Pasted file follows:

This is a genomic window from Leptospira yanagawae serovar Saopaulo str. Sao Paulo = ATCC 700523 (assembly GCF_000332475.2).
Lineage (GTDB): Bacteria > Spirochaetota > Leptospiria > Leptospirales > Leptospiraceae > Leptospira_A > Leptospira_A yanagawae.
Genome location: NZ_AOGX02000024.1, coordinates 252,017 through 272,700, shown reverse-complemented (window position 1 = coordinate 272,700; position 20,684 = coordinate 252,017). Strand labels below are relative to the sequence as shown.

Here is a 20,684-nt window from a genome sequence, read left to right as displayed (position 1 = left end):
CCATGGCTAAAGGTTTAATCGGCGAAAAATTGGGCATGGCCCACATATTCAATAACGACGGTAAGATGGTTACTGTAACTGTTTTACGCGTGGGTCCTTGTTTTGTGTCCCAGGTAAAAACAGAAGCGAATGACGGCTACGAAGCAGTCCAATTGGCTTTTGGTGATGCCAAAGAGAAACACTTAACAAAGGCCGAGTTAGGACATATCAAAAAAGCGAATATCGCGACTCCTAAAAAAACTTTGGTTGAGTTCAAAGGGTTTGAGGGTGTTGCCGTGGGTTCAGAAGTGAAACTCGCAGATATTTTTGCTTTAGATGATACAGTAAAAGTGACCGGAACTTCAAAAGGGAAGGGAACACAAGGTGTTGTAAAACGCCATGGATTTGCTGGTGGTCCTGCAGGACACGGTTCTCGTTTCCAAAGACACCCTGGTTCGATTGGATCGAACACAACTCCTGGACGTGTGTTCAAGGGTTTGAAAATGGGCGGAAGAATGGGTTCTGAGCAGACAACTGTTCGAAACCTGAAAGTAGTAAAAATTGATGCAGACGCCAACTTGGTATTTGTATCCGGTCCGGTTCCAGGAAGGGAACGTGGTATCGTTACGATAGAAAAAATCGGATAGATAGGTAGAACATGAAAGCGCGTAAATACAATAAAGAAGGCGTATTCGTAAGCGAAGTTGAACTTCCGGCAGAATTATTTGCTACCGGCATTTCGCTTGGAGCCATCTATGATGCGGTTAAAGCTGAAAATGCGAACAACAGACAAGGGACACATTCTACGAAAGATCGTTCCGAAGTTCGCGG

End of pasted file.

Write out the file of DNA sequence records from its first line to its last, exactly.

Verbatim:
This is a genomic window from Leptospira yanagawae serovar Saopaulo str. Sao Paulo = ATCC 700523 (assembly GCF_000332475.2).
Lineage (GTDB): Bacteria > Spirochaetota > Leptospiria > Leptospirales > Leptospiraceae > Leptospira_A > Leptospira_A yanagawae.
Genome location: NZ_AOGX02000024.1, coordinates 252,017 through 272,700, shown reverse-complemented (window position 1 = coordinate 272,700; position 20,684 = coordinate 252,017). Strand labels below are relative to the sequence as shown.

Here is a 20,684-nt window from a genome sequence, read left to right as displayed (position 1 = left end):
CCATGGCTAAAGGTTTAATCGGCGAAAAATTGGGCATGGCCCACATATTCAATAACGACGGTAAGATGGTTACTGTAACTGTTTTACGCGTGGGTCCTTGTTTTGTGTCCCAGGTAAAAACAGAAGCGAATGACGGCTACGAAGCAGTCCAATTGGCTTTTGGTGATGCCAAAGAGAAACACTTAACAAAGGCCGAGTTAGGACATATCAAAAAAGCGAATATCGCGACTCCTAAAAAAACTTTGGTTGAGTTCAAAGGGTTTGAGGGTGTTGCCGTGGGTTCAGAAGTGAAACTCGCAGATATTTTTGCTTTAGATGATACAGTAAAAGTGACCGGAACTTCAAAAGGGAAGGGAACACAAGGTGTTGTAAAACGCCATGGATTTGCTGGTGGTCCTGCAGGACACGGTTCTCGTTTCCAAAGACACCCTGGTTCGATTGGATCGAACACAACTCCTGGACGTGTGTTCAAGGGTTTGAAAATGGGCGGAAGAATGGGTTCTGAGCAGACAACTGTTCGAAACCTGAAAGTAGTAAAAATTGATGCAGACGCCAACTTGGTATTTGTATCCGGTCCGGTTCCAGGAAGGGAACGTGGTATCGTTACGATAGAAAAAATCGGATAGATAGGTAGAACATGAAAGCGCGTAAATACAATAAAGAAGGCGTATTCGTAAGCGAAGTTGAACTTCCGGCAGAATTATTTGCTACCGGCATTTCGCTTGGAGCCATCTATGATGCGGTTAAAGCTGAAAATGCGAACAACAGACAAGGGACACATTCTACGAAAGATCGTTCCGAAGTTCGCGG